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The University of Southampton

Southampton research used to develop European Osteoporosis Policy Toolkit

Published: 27 March 2020
Fractured bones

Southampton research into osteoporosis and fractures, undertaken over the past three decades, is influencing health policy across Europe.

The research, published in Nature Reviews Endocrinology and which clarified the descriptive epidemiology of hip, vertebral and distal forearm fractures; their impact and economic costs; the pathophysiology of osteoporosis and sarcopenia; and available preventive and therapeutic strategies throughout the lifecoure, has been used to develop the European Osteoporosis Policy Toolkit.

The policy toolkit summarises the current situation and the resources provided and will help advocate for policy change in osteoporosis and fragility fractures at the European level. Ten countries (Belgium, Finland, France, Germany, Ireland, Italy, Netherlands, Romania, Spain, and UK) are included in the policy toolkit.

Osteoporosis is a disease that affects the structure of bones as we age, making them weaker and more susceptible to fractures. Fragility fractures can be life-changing, often leading to loss of mobility and independence, isolation, transition into long-term care, and even death.

Every day in the EU there are almost 10,000 fragility fractures – most of which are among women over the age of 50. With a rapidly ageing population, the number of fragility fractures in Europe is estimated to be 4.5 million a year by 2025.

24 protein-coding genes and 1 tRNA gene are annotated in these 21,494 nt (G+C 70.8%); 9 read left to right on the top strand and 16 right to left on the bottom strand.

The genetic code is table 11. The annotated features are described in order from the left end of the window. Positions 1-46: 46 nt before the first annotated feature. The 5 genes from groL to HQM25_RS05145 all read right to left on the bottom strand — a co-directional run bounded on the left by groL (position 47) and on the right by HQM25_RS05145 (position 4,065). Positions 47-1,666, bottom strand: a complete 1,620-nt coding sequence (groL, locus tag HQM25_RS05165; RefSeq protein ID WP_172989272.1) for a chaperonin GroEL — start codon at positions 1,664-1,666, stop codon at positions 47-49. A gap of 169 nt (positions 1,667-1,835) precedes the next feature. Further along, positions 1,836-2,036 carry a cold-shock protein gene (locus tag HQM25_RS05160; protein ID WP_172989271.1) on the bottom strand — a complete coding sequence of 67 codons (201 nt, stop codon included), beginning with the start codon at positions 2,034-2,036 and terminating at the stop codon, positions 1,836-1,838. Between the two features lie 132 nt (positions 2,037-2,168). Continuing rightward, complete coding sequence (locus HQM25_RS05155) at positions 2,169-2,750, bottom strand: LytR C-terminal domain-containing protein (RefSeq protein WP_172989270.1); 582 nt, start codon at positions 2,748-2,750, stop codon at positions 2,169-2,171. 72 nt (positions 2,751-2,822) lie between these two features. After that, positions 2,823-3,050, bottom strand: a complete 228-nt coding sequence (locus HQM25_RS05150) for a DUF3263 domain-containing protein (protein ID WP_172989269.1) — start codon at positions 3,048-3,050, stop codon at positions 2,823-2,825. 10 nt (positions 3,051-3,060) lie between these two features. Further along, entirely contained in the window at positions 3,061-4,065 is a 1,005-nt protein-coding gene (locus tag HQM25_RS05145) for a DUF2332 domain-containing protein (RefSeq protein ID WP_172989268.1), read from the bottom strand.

When osteoporosis is identified early, further loss of bone density can be slowed or reversed, subsequently reducing the risk of fragility fractures. However, osteoporosis and fragility fractures have for far too long been ignored in health policy and now across Europe it is estimated that almost 70% of women over 70 who have osteoporosis are going undiagnosed.

Professor Cyrus Cooper, Director of the MRC Lifecourse Epidemiology Unit at the University of Southampton and current President of the International Osteoporosis Foundation, is a member of the Osteoporosis and Fragility Fracture Working Group and Parliamentary Forum, which devised the toolkit.

Professor Cooper said: “Preventing any kind of fragility fracture from occurring in the first place is a huge opportunity - both in terms of maintaining people's quality of life and sparing health systems and society the costs and lost productivity these fractures cause.”

The toolkit has been developed by a multidisciplinary group of experts including former parliamentarians, clinicians and advocates who have come together to develop joint priorities for managing osteoporosis and for the prevention and care of fragility fractures.

Find out more by downloading the Osteoporosis and fragility fractures a policy toolkit PDF

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